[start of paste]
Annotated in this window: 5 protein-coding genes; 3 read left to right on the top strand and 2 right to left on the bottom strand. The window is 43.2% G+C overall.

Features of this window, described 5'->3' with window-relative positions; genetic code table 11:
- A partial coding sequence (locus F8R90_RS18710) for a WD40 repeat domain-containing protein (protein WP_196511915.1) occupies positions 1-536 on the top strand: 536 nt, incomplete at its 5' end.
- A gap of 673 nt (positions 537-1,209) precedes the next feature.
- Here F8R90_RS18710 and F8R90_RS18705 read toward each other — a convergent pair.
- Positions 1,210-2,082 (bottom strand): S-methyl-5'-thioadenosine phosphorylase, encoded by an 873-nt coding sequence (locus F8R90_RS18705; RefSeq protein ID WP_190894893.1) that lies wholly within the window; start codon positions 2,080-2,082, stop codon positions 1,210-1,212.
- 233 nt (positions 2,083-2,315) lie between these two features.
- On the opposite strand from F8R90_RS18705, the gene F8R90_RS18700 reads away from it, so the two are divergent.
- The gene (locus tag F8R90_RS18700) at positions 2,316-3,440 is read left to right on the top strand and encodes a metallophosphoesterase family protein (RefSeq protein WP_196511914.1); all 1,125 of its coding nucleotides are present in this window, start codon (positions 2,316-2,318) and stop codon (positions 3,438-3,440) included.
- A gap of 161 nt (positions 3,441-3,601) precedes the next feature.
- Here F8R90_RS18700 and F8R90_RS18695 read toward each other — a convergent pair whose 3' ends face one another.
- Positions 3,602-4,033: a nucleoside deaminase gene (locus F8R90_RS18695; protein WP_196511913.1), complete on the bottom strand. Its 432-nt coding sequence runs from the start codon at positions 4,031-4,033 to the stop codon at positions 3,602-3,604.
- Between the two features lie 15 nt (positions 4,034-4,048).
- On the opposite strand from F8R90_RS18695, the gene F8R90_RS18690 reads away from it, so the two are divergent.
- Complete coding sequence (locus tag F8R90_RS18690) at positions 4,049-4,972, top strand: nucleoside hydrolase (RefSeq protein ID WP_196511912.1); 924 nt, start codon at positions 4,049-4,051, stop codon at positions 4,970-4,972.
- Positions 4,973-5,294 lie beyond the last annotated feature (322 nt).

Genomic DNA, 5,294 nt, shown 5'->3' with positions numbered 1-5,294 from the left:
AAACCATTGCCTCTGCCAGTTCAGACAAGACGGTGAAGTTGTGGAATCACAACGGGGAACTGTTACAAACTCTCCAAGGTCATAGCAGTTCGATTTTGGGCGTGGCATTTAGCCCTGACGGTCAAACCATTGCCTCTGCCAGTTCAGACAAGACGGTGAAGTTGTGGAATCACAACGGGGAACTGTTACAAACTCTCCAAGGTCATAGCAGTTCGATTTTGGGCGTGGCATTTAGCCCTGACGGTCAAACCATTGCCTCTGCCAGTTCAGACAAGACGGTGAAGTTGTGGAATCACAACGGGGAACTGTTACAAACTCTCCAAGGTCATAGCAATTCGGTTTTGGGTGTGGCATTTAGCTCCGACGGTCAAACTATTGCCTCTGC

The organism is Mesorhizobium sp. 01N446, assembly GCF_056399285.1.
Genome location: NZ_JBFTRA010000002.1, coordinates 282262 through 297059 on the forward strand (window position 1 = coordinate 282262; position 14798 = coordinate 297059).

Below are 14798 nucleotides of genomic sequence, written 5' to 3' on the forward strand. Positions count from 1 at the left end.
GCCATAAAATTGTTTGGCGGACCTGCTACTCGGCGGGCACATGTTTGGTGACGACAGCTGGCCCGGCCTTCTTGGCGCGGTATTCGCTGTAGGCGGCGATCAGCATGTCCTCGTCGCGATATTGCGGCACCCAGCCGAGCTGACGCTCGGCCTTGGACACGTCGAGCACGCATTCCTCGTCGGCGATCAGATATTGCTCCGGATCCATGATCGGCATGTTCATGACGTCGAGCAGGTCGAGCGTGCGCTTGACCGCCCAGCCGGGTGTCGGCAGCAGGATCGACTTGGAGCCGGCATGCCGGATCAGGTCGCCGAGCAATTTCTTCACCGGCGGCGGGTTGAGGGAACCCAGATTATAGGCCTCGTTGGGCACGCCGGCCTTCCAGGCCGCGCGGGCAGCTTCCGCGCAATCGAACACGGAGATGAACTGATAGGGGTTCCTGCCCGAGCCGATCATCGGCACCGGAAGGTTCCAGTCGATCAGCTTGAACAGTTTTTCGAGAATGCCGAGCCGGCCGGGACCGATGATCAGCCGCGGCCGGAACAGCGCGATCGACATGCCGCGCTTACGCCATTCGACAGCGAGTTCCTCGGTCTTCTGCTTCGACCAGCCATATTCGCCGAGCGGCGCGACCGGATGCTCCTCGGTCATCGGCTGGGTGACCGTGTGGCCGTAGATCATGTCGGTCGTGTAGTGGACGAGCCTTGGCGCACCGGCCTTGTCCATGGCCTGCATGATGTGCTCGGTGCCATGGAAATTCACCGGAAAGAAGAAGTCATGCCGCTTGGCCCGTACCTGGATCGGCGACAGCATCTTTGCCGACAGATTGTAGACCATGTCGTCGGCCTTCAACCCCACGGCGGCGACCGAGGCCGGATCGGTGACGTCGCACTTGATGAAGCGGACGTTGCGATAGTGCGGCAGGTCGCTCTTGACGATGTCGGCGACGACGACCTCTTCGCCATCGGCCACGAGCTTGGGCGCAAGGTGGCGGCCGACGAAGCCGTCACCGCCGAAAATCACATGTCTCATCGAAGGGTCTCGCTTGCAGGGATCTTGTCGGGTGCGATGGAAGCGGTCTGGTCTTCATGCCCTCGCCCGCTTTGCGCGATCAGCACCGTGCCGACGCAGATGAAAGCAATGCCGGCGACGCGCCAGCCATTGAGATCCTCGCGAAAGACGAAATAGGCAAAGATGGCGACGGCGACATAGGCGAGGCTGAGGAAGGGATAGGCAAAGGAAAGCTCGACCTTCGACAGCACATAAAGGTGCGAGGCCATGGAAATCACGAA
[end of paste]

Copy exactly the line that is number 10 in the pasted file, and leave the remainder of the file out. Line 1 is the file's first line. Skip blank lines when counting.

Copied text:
- A gap of 161 nt (positions 3,441-3,601) precedes the next feature.